Jan 28, 2013 | Activist Post | Heather Callaghan
January 25th, 2013 was a sad day that marked an end to the two-and-a-half-year battle for Morningland Dairy raw cheese farm. Supporters watched as state agents finally dispensed of $250,000 worth of their cheese, embargoed since the day of the initial government-sponsored raid August 26th, 2010.
Watch the beginning of the final raid take place with a large waste dump truck ready to haul the cheese to a garbage site and remember the phrase, "I'm just doing my job." The families pull no punches letting the agents know of their wrongdoing. One of the agents laughs at the question "Do you enjoy destroying people's lives?"
Joseph and Denise Dixon worked hard to take on Morningland Dairy in the Missouri Ozarks in 2008. The company has been around for more than 30 years and during that time - not one consumer went ill from their cheese - no one complained. Moreover, they brought jobs to the impoverished area, jobs that have been dissipated by the FDA and Missouri Milk Board.
While the Dixons were away in August 2010 when the Missouri Milk Board (MMB) called to say there was potential Listeria contamination - the California Department of Food and Agriculture had gotten the cheese from the Rawesome Food raid some 55 days earlier. Inspector Don Falls said they should be back up in a couple days but his attitude turned cold when he talked to the FDA. Then the FDA leaked a nationwide recall - of all the cheese - which to this day has never been tested. The original testing was from the Rawesome raid with very questionable testing methods, never verified and with no accountability.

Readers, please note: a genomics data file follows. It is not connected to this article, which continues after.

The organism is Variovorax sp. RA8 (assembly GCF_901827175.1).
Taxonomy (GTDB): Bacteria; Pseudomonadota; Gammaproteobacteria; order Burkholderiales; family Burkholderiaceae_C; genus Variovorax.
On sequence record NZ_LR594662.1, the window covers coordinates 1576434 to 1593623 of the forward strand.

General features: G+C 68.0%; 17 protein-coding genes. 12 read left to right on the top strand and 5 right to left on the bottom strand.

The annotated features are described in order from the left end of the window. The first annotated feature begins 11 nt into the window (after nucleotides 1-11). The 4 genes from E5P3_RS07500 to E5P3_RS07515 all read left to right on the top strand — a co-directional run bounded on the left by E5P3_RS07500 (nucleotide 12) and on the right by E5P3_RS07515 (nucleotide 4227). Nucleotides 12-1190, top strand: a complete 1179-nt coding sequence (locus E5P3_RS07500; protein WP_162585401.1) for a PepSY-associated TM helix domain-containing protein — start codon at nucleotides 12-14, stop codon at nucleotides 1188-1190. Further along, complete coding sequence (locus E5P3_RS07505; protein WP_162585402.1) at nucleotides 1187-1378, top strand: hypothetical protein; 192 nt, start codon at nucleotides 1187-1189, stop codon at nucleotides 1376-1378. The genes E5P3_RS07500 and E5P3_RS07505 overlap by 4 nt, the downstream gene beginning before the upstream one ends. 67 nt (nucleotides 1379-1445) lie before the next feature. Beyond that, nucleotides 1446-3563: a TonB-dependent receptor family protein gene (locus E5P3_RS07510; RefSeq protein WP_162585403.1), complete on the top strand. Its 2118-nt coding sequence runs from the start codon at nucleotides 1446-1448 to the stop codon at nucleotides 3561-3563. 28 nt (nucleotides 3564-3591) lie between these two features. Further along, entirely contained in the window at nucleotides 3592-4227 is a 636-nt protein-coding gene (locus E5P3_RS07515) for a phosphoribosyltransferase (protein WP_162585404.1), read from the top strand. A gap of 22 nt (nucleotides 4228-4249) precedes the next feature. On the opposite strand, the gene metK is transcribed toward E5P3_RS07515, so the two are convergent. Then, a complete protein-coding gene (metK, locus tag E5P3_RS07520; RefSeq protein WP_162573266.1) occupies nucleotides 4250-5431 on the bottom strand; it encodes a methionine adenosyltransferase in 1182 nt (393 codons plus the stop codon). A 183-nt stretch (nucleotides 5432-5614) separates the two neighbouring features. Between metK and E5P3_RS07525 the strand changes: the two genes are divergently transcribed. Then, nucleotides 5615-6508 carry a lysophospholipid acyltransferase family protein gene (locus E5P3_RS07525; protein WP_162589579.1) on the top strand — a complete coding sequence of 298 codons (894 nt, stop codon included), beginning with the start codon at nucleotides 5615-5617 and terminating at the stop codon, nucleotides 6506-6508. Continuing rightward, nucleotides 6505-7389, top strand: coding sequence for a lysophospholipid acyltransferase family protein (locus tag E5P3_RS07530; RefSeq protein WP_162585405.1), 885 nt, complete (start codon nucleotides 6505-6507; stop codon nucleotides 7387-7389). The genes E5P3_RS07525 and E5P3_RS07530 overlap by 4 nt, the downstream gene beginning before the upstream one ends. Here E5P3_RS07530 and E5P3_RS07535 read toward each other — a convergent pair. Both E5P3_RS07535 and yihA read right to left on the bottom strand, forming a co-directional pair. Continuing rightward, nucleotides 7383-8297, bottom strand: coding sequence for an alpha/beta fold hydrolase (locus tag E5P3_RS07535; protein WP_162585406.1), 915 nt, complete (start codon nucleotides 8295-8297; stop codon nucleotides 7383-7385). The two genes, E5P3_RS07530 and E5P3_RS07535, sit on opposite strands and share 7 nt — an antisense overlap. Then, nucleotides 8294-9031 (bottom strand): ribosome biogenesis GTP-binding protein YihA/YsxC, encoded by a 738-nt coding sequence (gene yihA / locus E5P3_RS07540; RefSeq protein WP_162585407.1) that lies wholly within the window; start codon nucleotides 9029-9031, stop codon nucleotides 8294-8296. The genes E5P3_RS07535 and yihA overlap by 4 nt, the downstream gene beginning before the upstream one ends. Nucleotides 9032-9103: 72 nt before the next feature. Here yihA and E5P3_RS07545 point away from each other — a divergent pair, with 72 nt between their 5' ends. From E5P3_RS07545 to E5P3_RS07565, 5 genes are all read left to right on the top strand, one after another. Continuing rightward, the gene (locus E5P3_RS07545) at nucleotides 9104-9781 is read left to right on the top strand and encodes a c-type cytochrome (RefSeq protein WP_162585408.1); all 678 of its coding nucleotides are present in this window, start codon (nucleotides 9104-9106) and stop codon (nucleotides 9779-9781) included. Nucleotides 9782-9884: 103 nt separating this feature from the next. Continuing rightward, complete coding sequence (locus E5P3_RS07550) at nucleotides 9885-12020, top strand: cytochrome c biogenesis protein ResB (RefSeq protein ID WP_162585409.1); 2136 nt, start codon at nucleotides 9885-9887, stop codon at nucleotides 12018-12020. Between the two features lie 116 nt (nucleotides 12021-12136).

Immediately, the cooler of some 35,000 pounds of cheese ($250,000 worth) was embargoed - no one was to touch it - agents said it wasn't worth giving to their dogs. None of the cheese even had the same batch number as the Rawesome cheese - all that cheese was long gone with no complaints from the consumers. Armed agents showed up and locked it all.
The agencies ordered it all dumped and destroyed, but the Dixons refused and fought to the end - for freedom - for the rest of us. They appealed and appealed but to no avail. Judge Dunlap had set impossible, absurd standards and clearly didn't understand milking cows. The costs of his "prescription" for doing business again cost hundreds of thousands not including their loss and trying to survive during the appeal. He ruled from the bench.
The FDA and Milk Board would not and will never allow them to resume - how is this able to happen? Big food companies like the one with the contaminated turkey that killed a lot of people resumed business as usual. Obviously, this isn't a contamination or public safety issue.
One author described it as a "Death by Bureaucracy" saying:
Very few people realize the FDA has an armed and very military aspect. They showed up at Morningland in camouflage and made a lovely impression on those able to be at the unveiling of the future of food safety 'FDA style.'The last thing the FDA was concerned about was the truth. Don Falls lied in court as well. So we have liars, thieves, and destroyers abusing their deluded power and devastating the Dixon family, the families employed in the factory, the farms providing the milk, and all the families that relied on their goods for healthy immune systems. Company destroyed - out $250,000 - no compensation.
Joseph Dixon summarized the fight:
The state of Missouri has 6 million people from whom they draw tribute (taxes), from which they could fight us. To fight them, we had 65 cows. And the truth never seemed even to be a consideration, let alone a goal.Pete Kennedy, president of Farm-to-Consumer Legal Defense Fund wrote:
The Morningland case was about FDA’s agenda to restrict access to raw dairy products with the eventual goal of banning them. The agency doesn’t hesitate in sacrificing a business like the Dixons’ in order to move its agenda along.Read about their final battle on their blog here.
Read more at Farm-to-Consumer Legal Defense Fund and donate to help them survive the next chapter of their lives.
Listen to Joe Dixon tell his story of the attack on Morningland Dairy at the May 2012 Weston A Price Foundation (WAPF) regional conference in St. Louis: